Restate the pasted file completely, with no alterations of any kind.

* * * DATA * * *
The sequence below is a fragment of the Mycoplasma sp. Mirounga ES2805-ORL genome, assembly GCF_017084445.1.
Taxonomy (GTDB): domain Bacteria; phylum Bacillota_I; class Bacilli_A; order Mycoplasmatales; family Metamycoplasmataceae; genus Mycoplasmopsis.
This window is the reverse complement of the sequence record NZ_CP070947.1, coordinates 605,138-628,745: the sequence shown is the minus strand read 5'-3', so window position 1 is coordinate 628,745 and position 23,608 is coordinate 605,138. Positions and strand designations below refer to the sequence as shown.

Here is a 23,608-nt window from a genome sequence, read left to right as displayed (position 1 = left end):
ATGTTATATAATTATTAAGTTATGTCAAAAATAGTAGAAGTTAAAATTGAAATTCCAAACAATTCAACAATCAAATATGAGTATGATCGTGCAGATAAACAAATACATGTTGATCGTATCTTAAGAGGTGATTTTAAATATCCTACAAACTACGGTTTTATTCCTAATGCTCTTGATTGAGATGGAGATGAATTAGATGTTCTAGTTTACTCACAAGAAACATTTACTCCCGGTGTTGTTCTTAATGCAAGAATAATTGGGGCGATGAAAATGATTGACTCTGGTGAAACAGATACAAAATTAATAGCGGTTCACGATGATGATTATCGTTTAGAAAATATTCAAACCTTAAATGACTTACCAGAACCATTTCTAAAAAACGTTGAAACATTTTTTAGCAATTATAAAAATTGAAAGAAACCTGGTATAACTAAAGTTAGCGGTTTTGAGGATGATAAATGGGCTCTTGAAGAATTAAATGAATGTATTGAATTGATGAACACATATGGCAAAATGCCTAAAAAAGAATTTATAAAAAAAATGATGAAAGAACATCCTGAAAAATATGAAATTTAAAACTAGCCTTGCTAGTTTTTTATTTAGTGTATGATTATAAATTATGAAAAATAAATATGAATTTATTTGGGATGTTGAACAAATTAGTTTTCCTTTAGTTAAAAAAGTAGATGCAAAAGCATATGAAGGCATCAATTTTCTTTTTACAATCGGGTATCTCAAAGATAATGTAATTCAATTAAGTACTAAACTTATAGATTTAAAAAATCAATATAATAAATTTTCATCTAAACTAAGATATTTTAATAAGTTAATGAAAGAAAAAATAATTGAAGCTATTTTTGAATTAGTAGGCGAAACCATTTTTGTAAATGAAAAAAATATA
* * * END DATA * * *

The sequence below is a fragment of the Mycoplasma sp. Mirounga ES2805-ORL genome, assembly GCF_017084445.1.
Taxonomy (GTDB): domain Bacteria; phylum Bacillota_I; class Bacilli_A; order Mycoplasmatales; family Metamycoplasmataceae; genus Mycoplasmopsis.
This window is the reverse complement of the sequence record NZ_CP070947.1, coordinates 605,138-628,745: the sequence shown is the minus strand read 5'-3', so window position 1 is coordinate 628,745 and position 23,608 is coordinate 605,138. Positions and strand designations below refer to the sequence as shown.

Here is a 23,608-nt window from a genome sequence, read left to right as displayed (position 1 = left end):
ATGTTATATAATTATTAAGTTATGTCAAAAATAGTAGAAGTTAAAATTGAAATTCCAAACAATTCAACAATCAAATATGAGTATGATCGTGCAGATAAACAAATACATGTTGATCGTATCTTAAGAGGTGATTTTAAATATCCTACAAACTACGGTTTTATTCCTAATGCTCTTGATTGAGATGGAGATGAATTAGATGTTCTAGTTTACTCACAAGAAACATTTACTCCCGGTGTTGTTCTTAATGCAAGAATAATTGGGGCGATGAAAATGATTGACTCTGGTGAAACAGATACAAAATTAATAGCGGTTCACGATGATGATTATCGTTTAGAAAATATTCAAACCTTAAATGACTTACCAGAACCATTTCTAAAAAACGTTGAAACATTTTTTAGCAATTATAAAAATTGAAAGAAACCTGGTATAACTAAAGTTAGCGGTTTTGAGGATGATAAATGGGCTCTTGAAGAATTAAATGAATGTATTGAATTGATGAACACATATGGCAAAATGCCTAAAAAAGAATTTATAAAAAAAATGATGAAAGAACATCCTGAAAAATATGAAATTTAAAACTAGCCTTGCTAGTTTTTTATTTAGTGTATGATTATAAATTATGAAAAATAAATATGAATTTATTTGGGATGTTGAACAAATTAGTTTTCCTTTAGTTAAAAAAGTAGATGCAAAAGCATATGAAGGCATCAATTTTCTTTTTACAATCGGGTATCTCAAAGATAATGTAATTCAATTAAGTACTAAACTTATAGATTTAAAAAATCAATATAATAAATTTTCATCTAAACTAAGATATTTTAATAAGTTAATGAAAGAAAAAATAATTGAAGCTATTTTTGAATTAGTAGGCGAAACCATTTTTGTAAATGAAAAAAATATA